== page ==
Chechen rock fans have been listening to their favourite bands at a music festival in Chechnya, four months after it was called off amid security fears.
Security was tight outside the stadium hosting the event
Billed as the region's first major rock concert, the event in Gudermes, east of the capital Grozny, had tight security.
Correspondents say the Kremlin-backed authorities wanted the event to show that the North Caucasus was recovering from years of bloody conflict.
The line-up included Russian bands Dead Dolphins, Night Snipers and Prezident.
About 7,000 people attended the all-day Phoenix - Rebirth event on Monday. Thousands of tickets for the concert had been given away free.
Some 3,000 police were on guard at the stadium venue.
The concert had been due to take place in July but was cancelled after the authorities said security could not be guaranteed.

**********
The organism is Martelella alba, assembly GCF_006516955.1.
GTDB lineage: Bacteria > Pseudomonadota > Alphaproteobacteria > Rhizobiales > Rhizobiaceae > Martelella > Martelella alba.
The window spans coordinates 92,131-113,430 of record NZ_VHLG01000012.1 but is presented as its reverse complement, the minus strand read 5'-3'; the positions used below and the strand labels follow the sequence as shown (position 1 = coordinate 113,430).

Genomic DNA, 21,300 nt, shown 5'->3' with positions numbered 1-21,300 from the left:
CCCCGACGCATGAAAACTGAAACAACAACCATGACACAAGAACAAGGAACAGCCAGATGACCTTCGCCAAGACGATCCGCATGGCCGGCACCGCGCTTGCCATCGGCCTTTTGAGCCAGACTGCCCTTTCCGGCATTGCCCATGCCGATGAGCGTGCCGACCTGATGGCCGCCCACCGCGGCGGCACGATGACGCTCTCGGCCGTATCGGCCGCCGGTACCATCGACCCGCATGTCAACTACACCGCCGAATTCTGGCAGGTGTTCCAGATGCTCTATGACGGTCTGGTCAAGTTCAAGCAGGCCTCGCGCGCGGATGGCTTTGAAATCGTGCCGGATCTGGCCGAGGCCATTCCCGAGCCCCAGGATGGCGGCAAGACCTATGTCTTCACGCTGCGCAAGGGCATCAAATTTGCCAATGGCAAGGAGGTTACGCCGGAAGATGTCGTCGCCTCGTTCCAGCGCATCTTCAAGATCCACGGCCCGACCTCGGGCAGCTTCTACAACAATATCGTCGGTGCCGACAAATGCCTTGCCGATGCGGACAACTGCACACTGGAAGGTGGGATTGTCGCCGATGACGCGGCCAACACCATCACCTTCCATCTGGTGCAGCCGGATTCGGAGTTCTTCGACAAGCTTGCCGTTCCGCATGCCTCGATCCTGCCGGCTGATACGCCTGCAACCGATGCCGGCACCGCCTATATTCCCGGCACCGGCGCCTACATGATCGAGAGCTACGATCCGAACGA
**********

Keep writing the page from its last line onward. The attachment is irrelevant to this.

In 2003, a bomb exploded at a rock festival in Moscow, killing 16 people - an incident blamed on Chechen separatists.
Ramzan Kadyrov (right) wanted Chechnya to be seen as "calm"
But Chechnya's Deputy Prime Minister Ramzan Kadyrov, whose president father was assassinated in a bomb attack by rebels in Grozny last year, said: "We will start holding these festivals against the enemies of the republic.
"We would like to show the world that Chechnya is a calm region where large-scale music concerts could be held."
He opened the concert, along with Chechen Prime Minister Sergei Abramov.
Mr Kadyrov's militia has been accused by human rights organisations of widespread abuses.
The BBC's Emma Simpson, in Moscow, says the forthcoming parliamentary elections will also be used to persuade people that Chechnya is getting back to normal.
But she says the continued violence and turmoil in the republic still leave many unconvinced that the vote will result in anything meaningful.
Nationalist separatists and Islamic militants have been fighting Russian and pro-Russian local forces in Chechnya for more than five years.